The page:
sg9 changed:  device 7 0 2 1 ...
from:Direct-Access                     : 01
to: Direct-Access      Model: Compellent Vol   Rev: 0602
      Type:   Direct-Access                    ANSI SCSI revision: 05

Scanning host 8 for  SCSI target IDs  0 1 2 3 4 5 6 7, all LUNs
sg2 changed:  device 8 0 10 0 ...
from:Enclosure                         : 00
to: Enclosure          Model: SAS 6G Expander  Rev: 0b05
      Type:   Enclosure                        ANSI SCSI revision: 05

sg3 changed:  device 8 0 11 0 ...
from:Enclosure                         : 00
to: Enclosure          Model: SAS 6G Expander  Rev: 0b05
      Type:   Enclosure                        ANSI SCSI revision: 05

sg0 changed:  device 8 0 8 0 ...
from:Enclosure                         : 00
to: Enclosure          Model: SAS 6G Expander  Rev: 0b05
      Type:   Enclosure                        ANSI SCSI revision: 05

sg1 changed:  device 8 0 9 0 ...
from:Enclosure                         : 00
to: Enclosure          Model: SAS 6G Expander  Rev: 0b05
      Type:   Enclosure                        ANSI SCSI revision: 05

sg4 changed:  device 8 2 0 0 ...
from:Direct-Access                     : 00
to: Direct-Access      Model: MR9286-8e        Rev: 3.29
      Type:   Direct-Access                    ANSI SCSI revision: 05

Scanning host 9 for  SCSI target IDs  0 1 2 3 4 5 6 7, all LUNs
sg5 changed:  device 9 2 0 0 ...
from:Direct-Access                     : 00
to: Direct-Access      Model: MR9261-8i        Rev: 2.13
      Type:   Direct-Access                    ANSI SCSI revision: 05

sg6 changed:  device 9 2 1 0 ...
from:Direct-Access                     : 00
to: Direct-Access      Model: MR9261-8i        Rev: 2.13
      Type:   Direct-Access                    ANSI SCSI revision: 05

0 new or changed device(s) found.
0 remapped or resized device(s) found.
0 device(s) removed.

Despite some mentions of changed devices, the final summary is of no changes.

There is a pattern to the device numbered 6 however, which is always a Compellent volume.

Procedure

The rescan operation is most definitely required. Both Red Hat and Ubuntu guides give the same method of doing this

# echo 1 > /sys/block/device_name/device/rescan

However, under /sys/block/dm-6, there is no device subdirectory, and, needless to say, no rescan file. Mind, this is for SCSI.

Other sites repeat the recipe ad nauseam. There is no mention about whether this can in fact be done live.

Breakthrough

Here is the raw recipe:

# echo 1 > /sys/block/device_name/device/rescan 
# multipathd -k'resize map mpatha'

The realisation is that the device name is not dm-6, and there could be more than one device. Namely, the sd{d,e,f,g} mentioned in the "multipath -l" command are the referred-to devices. This becomes clear when we see that each have a device/rescan file which is write-only (we noted above that dm-6 has no such directory nor file). Also, attempts to create such a path/rescan directory and file in /sys/block/dm-6 were fruitless. Therefore 1 wa echo'd to each of the four rescan files in the device subdirectory of /sys/block/sd{d,e,f,g}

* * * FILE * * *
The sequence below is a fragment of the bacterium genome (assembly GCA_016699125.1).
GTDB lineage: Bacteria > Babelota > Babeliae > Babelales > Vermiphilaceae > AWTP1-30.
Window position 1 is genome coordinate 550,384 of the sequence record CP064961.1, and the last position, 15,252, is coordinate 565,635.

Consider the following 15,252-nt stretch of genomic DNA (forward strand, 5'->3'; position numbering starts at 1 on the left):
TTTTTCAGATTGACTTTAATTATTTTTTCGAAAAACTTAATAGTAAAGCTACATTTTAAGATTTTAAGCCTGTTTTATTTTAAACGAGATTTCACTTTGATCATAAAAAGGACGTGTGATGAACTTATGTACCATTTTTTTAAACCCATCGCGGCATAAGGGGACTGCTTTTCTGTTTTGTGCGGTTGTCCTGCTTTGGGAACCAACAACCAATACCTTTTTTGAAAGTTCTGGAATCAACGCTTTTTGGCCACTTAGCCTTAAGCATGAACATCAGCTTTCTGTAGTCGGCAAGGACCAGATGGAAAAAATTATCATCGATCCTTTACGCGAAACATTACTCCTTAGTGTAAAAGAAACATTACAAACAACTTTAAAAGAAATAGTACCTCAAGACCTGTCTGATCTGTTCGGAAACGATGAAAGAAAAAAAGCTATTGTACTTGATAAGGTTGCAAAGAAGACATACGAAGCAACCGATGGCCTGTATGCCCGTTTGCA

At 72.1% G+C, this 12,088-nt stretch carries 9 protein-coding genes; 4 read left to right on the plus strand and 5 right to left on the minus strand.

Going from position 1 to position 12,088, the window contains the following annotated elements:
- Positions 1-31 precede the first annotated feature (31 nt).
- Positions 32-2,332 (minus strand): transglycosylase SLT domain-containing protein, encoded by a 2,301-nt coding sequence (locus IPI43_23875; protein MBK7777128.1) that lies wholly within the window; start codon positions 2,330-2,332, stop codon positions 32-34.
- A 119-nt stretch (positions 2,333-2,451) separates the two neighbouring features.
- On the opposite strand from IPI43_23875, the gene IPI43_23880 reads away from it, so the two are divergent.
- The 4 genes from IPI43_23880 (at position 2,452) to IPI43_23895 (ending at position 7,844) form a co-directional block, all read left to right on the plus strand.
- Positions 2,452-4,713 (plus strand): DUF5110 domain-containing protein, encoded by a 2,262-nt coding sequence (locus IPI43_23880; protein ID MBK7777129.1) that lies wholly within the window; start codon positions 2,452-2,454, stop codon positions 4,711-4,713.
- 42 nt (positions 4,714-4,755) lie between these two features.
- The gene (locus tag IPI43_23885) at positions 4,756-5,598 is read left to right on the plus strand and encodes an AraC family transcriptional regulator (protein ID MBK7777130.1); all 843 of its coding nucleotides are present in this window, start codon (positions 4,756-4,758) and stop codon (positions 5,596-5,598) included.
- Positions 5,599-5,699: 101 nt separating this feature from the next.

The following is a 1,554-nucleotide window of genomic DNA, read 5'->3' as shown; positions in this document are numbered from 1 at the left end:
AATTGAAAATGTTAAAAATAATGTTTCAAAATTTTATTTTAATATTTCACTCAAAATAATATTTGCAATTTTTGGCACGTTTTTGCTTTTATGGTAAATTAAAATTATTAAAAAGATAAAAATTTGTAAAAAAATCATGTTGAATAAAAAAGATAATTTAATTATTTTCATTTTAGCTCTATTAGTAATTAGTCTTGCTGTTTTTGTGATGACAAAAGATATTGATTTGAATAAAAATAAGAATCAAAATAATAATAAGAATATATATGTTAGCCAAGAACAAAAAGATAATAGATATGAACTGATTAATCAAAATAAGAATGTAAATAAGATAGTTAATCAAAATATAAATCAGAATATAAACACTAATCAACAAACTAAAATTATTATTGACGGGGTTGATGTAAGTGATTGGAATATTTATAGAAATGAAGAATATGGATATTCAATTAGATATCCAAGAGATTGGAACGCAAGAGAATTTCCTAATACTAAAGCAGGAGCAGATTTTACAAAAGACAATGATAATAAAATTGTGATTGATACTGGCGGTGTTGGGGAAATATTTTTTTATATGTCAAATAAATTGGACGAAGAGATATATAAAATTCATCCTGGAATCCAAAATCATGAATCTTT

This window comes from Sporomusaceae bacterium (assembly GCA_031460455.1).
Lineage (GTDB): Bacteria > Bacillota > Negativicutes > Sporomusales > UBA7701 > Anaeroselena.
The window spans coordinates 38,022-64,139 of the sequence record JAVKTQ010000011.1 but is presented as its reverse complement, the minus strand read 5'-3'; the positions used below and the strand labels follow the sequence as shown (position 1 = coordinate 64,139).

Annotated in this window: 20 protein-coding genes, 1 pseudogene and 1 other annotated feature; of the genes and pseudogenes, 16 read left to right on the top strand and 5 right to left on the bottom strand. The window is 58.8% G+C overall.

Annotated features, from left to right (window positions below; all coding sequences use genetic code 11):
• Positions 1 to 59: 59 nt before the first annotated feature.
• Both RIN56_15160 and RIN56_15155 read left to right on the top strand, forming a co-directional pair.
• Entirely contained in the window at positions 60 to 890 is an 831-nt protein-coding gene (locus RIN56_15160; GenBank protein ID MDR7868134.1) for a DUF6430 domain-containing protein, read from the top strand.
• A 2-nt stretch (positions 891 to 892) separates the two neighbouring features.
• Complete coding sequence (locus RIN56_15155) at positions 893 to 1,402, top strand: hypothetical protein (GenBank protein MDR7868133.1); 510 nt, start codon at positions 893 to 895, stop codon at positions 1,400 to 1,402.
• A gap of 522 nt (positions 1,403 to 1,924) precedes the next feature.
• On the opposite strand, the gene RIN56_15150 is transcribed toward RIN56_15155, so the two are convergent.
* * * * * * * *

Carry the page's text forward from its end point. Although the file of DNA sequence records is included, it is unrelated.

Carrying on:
This was accepted. Then came the resize command in the multipath interpreter. This returned a "fail". This is because mpatha is a placeholder (recipe was mute about this) and that it should be replaced with the target map in your own configuration. In the interpreter

show maps

will offer the name of the map whihc is marvin's case was mapthd. So, to resize, the command really is

multipathd -k'resize map mpathd'

This returned a positive message, and finally "multipath -l" gave the new size as 56T, hurrah.

The next thing that has to be done is extend the logical volumes and grow the XFS.

LVM

A quick pvscan will reveal that the /dev/mapper/mpathd device has no free space on it. So the extra 6TB has not been recognised? Well, it's because the PV needs to be resized. This can be done with:

pvresize /dev/mapper/mpathd

This will show how one PV was resized and 0 were not changed (unusually phrased message), and a quick pvscan will show that the PV now has 6TB extra space. Next up is the logical volume .. this must be extended into newly resized PV. This is done with the follwong command:

lvextend /dev/STORAGE/storage /dev/mapper/mpathd

XFS

xfs is very easy to resize and can famously be done while filesystem is already mounted.

xfs_growfs /dev/STORAGE/storage

This command returned extremely quickly and showed that the filesystem had been resize from 50T to 56T. Mission accomplished!

Summary of successful operation

echo 1 > /sys/block/sdd/device/rescan 
echo 1 > /sys/block/sde/device/rescan
echo 1 > /sys/block/sdf/device/rescan 
echo 1 > /sys/block/sdg/device/rescan 
multipathd -k'resize map mpathd'
pvresize /dev/mapper/mpathd
lvextend /dev/STORAGE/storage /dev/mapper/mpathd
xfs_growfs /dev/STORAGE/storage

Links

Both of these are almost the same, but clearly the RedHat was hte preferred reference.

This turned out to be not so relevant, included here for interest's sake: